‘Soft’ Brexit means vassal status for Britain

By February 6, 2018February 18th, 2021No Comments


Martin Howe

There was a rational argument for staying in the EU, and accepting its rules and its common customs tariffs while being able to vote on them and exercise some degree of influence. The British people rejected that argument. There is a rational argument for leaving the EU, and then taking advantage of our new freedom from the EU’s rules and regulations and customs tariffs.

There is no rational argument for leaving the EU, thereby giving up all rights to take part in its decision making, and then still being bound by its laws and rules across our entire domestic economy, and, if we were to stay inside the Customs Union, across the whole of our trade with the world as well. Yet this is what is misleadingly called a “soft” Brexit which somehow will be “better for jobs” or “better for the economy” than a so-called “hard” Brexit.

Yet there is no evidence at all for these widely repeated assertions about jobs and the economy. What is surprising is the sheer scale of the ignorance which prevails among business leaders who should know better and many media commentators about the actual legal mechanics involved and the consequences if the UK were to stay inside these EU constructs without being an EU member.

This ignorance has allowed a total myth to be propagated. That myth is that it would be economically better for the UK to stay inside the customs union and/or the single market, and that it is only pointless ideology or an obsession with curbing immigration at all costs which accounts for the Government’s rejection of these options.

This myth does not withstand a moment’s serious scrutiny and analysis. Post-exit membership of the EU internal market and of the customs union would put us in a limbo-land where we would be rule-takers, bound by huge restrictions on our economic and political freedom of action according to rules on which we would no longer have a vote, and which are likely to be altered seriously to our disadvantage as time goes on.

Since we would no longer have a vote on the internal market rules on financial services, we would be powerless to prevent them being changed even further to the detriment of the City and our other major financial centres such as Edinburgh. There would be no barrier against the EU adopting protectionist rules designed to hamper the City, in furtherance of a misguided protectionist desire to bolster financial services within the Eurozone. And as a non-voting member of the internal market, we would be obliged to implement those rules whether we liked it or not.

More widely, we would be totally prevented from undertaking supply-side reforms of the regulatory burdens imposed on our domestic economy and international trade by the EU internal market rules. We would be required to submit to our laws being automatically overturned by rulings of the EFTA court which simply shadows the ECJ.

Customs union membership would oblige us to continue to charge high tariffs on types of goods where we have no UK industry to protect, for the sole advantage of producers in EU states. British consumers would pay the cost of the tariffs through higher prices, but we would have to continue to hand over to Brussels 80% of the tariffs borne by our consumers. Even more catastrophically, customs union membership would totally prevent us from entering into trade agreements with non-EU countries who now represent an over 55% (and growing) share of our export markets.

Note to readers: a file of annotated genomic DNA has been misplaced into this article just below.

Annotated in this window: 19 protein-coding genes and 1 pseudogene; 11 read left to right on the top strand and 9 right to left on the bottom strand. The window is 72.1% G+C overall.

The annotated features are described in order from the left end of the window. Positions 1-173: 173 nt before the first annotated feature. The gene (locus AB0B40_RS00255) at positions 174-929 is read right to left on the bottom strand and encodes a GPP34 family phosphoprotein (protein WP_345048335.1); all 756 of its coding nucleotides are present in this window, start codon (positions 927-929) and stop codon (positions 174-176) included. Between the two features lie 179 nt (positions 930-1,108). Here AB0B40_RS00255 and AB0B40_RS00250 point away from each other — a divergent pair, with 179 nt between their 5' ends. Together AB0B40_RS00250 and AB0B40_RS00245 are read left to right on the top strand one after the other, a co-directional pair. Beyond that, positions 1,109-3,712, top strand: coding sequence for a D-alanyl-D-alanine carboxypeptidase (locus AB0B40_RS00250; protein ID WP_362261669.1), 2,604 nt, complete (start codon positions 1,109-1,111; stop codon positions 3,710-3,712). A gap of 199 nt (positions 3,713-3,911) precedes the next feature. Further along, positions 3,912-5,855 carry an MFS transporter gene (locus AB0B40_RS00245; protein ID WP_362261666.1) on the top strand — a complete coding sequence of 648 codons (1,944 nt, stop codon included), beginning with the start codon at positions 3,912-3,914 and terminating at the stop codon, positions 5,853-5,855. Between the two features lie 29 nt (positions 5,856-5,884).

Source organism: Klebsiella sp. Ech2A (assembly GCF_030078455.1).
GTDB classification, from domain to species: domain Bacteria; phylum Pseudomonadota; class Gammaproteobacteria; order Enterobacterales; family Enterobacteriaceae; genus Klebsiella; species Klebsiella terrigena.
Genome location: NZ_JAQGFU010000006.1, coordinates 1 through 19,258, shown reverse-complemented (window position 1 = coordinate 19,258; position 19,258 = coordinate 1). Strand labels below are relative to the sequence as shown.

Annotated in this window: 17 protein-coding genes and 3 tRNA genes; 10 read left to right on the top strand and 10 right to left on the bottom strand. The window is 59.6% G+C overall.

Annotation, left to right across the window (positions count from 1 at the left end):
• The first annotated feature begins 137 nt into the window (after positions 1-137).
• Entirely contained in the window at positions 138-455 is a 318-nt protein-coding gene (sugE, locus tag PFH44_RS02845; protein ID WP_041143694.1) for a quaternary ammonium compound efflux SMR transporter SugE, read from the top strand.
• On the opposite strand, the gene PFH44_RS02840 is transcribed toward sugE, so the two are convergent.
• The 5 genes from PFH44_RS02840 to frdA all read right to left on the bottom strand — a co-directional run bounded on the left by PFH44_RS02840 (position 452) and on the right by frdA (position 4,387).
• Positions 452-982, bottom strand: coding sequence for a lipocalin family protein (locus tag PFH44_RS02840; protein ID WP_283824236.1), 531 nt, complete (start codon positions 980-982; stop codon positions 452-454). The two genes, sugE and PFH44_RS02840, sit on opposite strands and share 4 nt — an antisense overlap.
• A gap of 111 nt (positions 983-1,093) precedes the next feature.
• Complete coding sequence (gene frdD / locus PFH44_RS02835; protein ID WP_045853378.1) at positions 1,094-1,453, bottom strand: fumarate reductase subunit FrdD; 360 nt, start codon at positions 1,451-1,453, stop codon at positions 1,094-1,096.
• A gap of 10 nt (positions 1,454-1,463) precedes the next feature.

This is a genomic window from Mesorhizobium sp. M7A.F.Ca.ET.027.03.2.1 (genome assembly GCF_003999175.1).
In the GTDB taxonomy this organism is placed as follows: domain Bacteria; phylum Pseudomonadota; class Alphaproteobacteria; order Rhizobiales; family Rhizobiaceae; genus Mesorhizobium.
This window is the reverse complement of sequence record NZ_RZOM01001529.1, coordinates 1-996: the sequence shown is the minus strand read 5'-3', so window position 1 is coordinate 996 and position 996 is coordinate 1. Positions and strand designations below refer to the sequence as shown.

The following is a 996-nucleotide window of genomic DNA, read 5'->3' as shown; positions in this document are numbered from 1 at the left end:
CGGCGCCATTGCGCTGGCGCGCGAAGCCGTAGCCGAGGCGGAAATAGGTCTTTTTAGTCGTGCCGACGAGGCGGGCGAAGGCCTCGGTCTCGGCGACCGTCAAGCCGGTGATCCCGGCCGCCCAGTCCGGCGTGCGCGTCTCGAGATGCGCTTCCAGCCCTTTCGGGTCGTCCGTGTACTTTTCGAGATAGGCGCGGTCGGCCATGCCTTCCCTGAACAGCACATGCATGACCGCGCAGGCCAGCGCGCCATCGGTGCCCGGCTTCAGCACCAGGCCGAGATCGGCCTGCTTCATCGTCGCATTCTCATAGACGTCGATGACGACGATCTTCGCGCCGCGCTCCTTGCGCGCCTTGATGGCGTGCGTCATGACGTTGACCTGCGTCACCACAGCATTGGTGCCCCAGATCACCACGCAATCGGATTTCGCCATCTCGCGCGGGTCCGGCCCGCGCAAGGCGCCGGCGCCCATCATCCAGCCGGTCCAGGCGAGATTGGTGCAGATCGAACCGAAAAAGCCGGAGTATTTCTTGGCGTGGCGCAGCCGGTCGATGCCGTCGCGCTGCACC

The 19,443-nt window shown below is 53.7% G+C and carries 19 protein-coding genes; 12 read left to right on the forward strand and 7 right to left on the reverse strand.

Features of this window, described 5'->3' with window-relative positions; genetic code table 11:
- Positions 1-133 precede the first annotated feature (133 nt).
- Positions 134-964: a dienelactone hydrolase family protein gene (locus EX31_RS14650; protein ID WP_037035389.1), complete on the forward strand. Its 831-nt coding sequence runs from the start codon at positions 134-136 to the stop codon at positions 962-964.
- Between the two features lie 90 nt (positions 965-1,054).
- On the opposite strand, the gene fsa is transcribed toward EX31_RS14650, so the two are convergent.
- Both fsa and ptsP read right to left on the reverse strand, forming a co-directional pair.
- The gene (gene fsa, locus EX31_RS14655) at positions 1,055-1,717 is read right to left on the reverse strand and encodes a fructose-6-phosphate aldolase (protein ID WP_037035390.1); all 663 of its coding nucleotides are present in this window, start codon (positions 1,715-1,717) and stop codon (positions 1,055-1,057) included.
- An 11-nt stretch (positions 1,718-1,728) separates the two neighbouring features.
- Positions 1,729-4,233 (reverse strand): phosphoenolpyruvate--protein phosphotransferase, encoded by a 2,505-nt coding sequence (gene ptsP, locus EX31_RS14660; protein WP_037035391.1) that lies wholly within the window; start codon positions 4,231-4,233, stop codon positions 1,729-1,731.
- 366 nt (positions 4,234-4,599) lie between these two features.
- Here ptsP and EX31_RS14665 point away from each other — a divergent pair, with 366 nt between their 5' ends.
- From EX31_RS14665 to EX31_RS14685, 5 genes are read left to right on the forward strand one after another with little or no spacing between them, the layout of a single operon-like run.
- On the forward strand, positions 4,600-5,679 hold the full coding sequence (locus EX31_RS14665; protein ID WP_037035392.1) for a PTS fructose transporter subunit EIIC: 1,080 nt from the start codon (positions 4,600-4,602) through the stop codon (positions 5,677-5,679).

On the other side of the ledger, the supposed economic advantages of customs union and internal market membership are grossly oversold. Tariff-free trade between the UK and the EU can continue after Brexit under a free trade agreement which preserves our ability to decide on our own levels of external tariffs and to reach trade agreements with non-EU countries. Modern “friction-free” and “virtual border” customs arrangements can ease the flow of goods at the Channel ports and avoid the need for physical customs posts on the Northern Ireland land border. And mutual recognition of standards based on a starting point where we are in line with the EU internal market rules can ease the flow of goods and services between us and the EU after Brexit.

The idea that single market membership would somehow be easier to negotiate than a free trade agreement is another total myth. If the UK wanted to belong to the single market after EU exit, we would need to apply to join the European Economic Area Agreement as a non-EC member. In order to join the EEA we would need the consent of 30 states (the EU members plus Norway, Iceland and Liechtenstein), all of whom would need to ratify the necessary treaty changes in accordance with their respective national constitutional requirements. This is actually a bigger barrier than what is needed to secure agreement to a free trade agreement with the EU.

The reality is that there is no “soft Brexit”. It does not exist as a serious or credible option. Half-way house arrangements in which we are subject to EU rules but have no say in setting them are the worst of all worlds, which would continue to subject us to all the disadvantages of EU membership but not give us the freedom and opportunities of leaving the EU in shaping our laws, controlling our borders and taking advantage of global trading opportunities. The only softness is in the heads of the people who advocate such half-baked and ill-thought out notions.

When fully examined, the overwhelming economic and constitutional drawbacks of the limbo-lands of post-Brexit customs union and internal market membership are glaringly apparent. It is vital that the real consequences of these choices should be fully understood.